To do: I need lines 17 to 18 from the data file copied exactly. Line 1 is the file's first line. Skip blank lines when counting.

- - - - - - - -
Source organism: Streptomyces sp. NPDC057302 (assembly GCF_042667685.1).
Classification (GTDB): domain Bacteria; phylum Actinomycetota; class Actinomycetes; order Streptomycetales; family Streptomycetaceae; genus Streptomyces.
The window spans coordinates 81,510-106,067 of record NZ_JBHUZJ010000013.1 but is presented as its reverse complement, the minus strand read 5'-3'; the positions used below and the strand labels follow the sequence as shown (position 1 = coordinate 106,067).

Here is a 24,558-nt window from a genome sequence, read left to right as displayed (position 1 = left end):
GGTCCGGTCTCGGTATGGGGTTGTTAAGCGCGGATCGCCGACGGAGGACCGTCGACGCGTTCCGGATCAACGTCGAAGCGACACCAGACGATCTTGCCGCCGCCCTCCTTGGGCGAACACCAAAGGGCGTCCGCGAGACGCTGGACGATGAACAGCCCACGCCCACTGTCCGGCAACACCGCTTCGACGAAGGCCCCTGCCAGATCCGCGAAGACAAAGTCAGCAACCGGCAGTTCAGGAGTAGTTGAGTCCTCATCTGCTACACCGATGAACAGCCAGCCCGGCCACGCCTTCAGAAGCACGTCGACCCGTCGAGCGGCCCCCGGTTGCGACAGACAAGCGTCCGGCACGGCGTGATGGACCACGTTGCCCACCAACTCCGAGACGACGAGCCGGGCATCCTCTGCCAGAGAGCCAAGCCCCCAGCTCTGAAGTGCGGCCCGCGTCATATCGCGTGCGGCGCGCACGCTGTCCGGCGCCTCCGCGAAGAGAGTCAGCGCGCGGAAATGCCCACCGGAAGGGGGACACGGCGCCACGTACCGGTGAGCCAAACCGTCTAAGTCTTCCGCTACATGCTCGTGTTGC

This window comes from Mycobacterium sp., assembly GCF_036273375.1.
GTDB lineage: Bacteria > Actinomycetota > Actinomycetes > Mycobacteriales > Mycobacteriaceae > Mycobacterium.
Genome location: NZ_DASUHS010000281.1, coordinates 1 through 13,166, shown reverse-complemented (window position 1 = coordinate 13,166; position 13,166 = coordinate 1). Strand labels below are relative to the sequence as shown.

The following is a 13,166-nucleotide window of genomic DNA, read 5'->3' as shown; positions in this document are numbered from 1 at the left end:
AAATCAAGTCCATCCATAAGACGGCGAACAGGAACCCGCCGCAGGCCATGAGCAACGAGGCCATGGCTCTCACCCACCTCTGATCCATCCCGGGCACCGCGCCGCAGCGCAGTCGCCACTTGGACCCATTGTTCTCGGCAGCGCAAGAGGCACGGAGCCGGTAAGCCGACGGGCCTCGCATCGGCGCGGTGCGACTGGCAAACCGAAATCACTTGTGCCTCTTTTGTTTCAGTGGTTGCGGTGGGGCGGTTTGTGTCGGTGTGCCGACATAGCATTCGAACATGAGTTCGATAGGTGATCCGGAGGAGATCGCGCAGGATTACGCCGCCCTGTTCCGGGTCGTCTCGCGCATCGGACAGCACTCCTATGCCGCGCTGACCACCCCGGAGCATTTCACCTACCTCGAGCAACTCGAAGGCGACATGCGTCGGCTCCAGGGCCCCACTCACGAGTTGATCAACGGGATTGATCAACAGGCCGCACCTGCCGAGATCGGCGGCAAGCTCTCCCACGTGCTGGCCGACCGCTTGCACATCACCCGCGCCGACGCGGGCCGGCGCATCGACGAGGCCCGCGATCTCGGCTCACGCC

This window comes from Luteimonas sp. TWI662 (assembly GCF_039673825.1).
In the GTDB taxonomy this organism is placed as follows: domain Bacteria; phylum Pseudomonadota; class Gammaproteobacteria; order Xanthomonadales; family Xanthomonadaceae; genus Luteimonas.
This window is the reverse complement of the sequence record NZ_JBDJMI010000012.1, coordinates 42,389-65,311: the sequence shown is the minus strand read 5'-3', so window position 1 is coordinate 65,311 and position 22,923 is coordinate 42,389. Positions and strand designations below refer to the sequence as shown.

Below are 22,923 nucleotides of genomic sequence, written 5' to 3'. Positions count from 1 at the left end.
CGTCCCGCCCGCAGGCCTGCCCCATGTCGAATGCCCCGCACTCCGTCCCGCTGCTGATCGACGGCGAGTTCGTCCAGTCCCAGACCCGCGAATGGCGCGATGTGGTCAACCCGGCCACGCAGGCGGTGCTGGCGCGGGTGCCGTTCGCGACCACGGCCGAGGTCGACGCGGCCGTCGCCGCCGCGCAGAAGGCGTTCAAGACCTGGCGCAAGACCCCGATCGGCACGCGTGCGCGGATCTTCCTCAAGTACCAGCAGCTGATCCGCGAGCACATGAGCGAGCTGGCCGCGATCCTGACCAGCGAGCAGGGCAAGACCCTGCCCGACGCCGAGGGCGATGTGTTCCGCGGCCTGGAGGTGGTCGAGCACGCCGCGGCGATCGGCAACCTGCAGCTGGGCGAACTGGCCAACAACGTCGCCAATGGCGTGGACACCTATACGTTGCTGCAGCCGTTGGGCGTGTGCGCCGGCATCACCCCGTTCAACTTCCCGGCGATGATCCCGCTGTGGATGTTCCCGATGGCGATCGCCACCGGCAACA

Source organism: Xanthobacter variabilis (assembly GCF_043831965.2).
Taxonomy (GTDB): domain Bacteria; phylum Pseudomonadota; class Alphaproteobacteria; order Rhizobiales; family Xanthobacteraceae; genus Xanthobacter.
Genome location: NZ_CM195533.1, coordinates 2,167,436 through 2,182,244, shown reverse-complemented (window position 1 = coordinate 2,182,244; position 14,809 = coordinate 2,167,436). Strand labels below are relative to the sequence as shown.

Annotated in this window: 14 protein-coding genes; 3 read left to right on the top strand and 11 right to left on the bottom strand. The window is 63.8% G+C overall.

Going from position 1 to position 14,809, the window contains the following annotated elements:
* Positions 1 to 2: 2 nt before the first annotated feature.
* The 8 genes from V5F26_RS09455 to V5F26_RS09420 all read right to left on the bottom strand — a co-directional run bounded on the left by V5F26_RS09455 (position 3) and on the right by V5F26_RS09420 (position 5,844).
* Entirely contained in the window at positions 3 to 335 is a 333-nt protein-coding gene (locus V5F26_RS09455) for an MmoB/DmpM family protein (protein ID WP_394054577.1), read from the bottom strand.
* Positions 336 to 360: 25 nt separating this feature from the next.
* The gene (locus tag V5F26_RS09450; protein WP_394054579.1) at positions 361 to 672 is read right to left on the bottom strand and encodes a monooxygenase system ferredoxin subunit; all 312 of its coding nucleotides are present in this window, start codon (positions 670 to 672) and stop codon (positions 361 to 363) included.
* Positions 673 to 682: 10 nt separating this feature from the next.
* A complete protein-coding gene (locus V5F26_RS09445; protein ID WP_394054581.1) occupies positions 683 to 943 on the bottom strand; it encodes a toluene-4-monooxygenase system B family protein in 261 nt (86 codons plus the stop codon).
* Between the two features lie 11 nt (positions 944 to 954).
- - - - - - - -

Taxonomy (GTDB): domain Bacteria; phylum Pseudomonadota; class Alphaproteobacteria; order Rhizobiales; family Xanthobacteraceae; genus Xanthobacter.
Genome location: NZ_CM195533.1, coordinates 2,167,436 through 2,182,244, shown reverse-complemented (window position 1 = coordinate 2,182,244; position 14,809 = coordinate 2,167,436). Strand labels below are relative to the sequence as shown.